Amelia Durkin is a third-year law student running for VP of Education. The job is not easy. The Vice President of Education for the Students’ Union has to coordinate with both academic staff and student bodies, they advise the Board of Studies and they coordinate with the Programme Representatives. But Durkin says that she is up for the challenge.
One of the key things that made Durkin run for the position is the impact of disruptions. “I have been talking to friends across different courses and I think we are all left with the same feeling: ‘I’m not getting my money’s worth.’” She adds that educational facilities and the feedback process have long been a difficulty in the students’ life: “This is my chance to do something about it.”
Durkin is running on a platform based on her connections with other City students. Although some of the points in her manifesto could point to a higher focus towards CASS and City Law students, she explains that she actually knows that the same things are happening across different schools.
“The feedback process in CASS and Law is terrible, you can write 3,000 words and barely get two lines in response, but this happens across City. I’ve had people from engineering talking to me about the same problem.” Durkin says that if she wins, she will try to implement a feedback scheme, in which lecturers will have to write a minimum word count, for all university courses.
Another problem recurrent in the university is the involvement of personal tutors, she says. “They act like they are just ticking a box.” Durkin thinks the figure of a personal tutor could be a very positive one for the students – both form an academic and a personal point of view – but that, at the moment, they are not reliable. “A lot of them don’t even bother replying to emails.” She remarks that it could also benefit more academic staff and people at the mental health service. “They can help to take some pressure off those services.”
Sports is also hugely important for Durkin. She is one of the netball captains, in a season where the girls are winning games after games. She says getting into the team during her second year helped her to be more confident. It has also given her the leadership skills needed. “I think I am a logical but approachable captain, I set boundaries, but my girls know that I will always be there for them. Making sure they know you’re there for them but you’re also an advocate for them.”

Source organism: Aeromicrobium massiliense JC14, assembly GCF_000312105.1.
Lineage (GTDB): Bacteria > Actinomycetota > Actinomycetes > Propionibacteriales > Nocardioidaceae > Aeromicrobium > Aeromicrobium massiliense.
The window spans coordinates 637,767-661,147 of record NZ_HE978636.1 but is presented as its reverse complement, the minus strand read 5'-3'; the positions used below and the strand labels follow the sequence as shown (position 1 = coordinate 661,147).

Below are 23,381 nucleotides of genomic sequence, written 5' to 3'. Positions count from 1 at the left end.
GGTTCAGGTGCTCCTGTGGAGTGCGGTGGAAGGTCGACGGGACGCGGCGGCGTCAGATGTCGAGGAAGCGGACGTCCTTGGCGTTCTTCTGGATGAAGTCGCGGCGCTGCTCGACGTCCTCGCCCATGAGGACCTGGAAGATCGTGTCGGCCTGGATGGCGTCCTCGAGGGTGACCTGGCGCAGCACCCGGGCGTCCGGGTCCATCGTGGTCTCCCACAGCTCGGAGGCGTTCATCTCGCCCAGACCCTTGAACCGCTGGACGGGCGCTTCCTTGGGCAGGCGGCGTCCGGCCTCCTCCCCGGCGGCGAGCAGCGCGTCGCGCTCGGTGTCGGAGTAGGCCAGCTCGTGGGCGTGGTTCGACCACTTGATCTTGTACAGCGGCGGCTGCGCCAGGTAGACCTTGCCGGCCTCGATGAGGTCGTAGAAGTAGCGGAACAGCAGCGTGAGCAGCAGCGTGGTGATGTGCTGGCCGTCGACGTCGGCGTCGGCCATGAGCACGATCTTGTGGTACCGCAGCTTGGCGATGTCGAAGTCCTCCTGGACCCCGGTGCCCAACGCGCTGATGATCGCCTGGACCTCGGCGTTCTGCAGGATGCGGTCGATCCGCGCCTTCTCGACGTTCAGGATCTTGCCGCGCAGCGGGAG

For Durkin, sports is a massive part of City and students who choose to be part of a team shouldn’t be penalised. As a VP of education she wants to change how they are treated. She is aware of some of the changes to help accommodate both their athletic activities with their studies, such as have Wednesdays afternoons off, but she is not sure how well that has been implemented. “If a student has to go away for a game, they should be granted absent cards, and not suffer repercussions in their studies.”
Unlike other candidates, Durkin has promised to pay more attention to care experienced students. “Currently, we’re all under the same department in the university, and the Students’ Union doesn’t have representation for us as it does for LGBTQ or disabled students,” she says. “There needs to be more of a community, and there needs to be someone who helps us represent our academic interests.”
She knows all too well about this. From a very young age, Durkin had social services involved in her life, and they still are today. Her mother survived a domestic abuse relationship, which left her with PTSD, unable to care for her daughter. Durkin’s grandparents became her carers. She says that this situation has taught her about adversity. Whether it’s having a disability, being discriminated against because of your religion, or your sexuality, Durkin says she knows how it can impact student life. “I understand what adversity feels like, what it is like to be someone who doesn’t fit into a box.”
All of this, her netball experience, her involvement in the care system, even her works in the mentorship program, have provided Amelia Durkin with the skills necessary to be a candidate in the race for VP of education. “I know City from a lot of different perspectives, and I know how to adapt to different types of people. I’m comfortable with having difficult conversations.”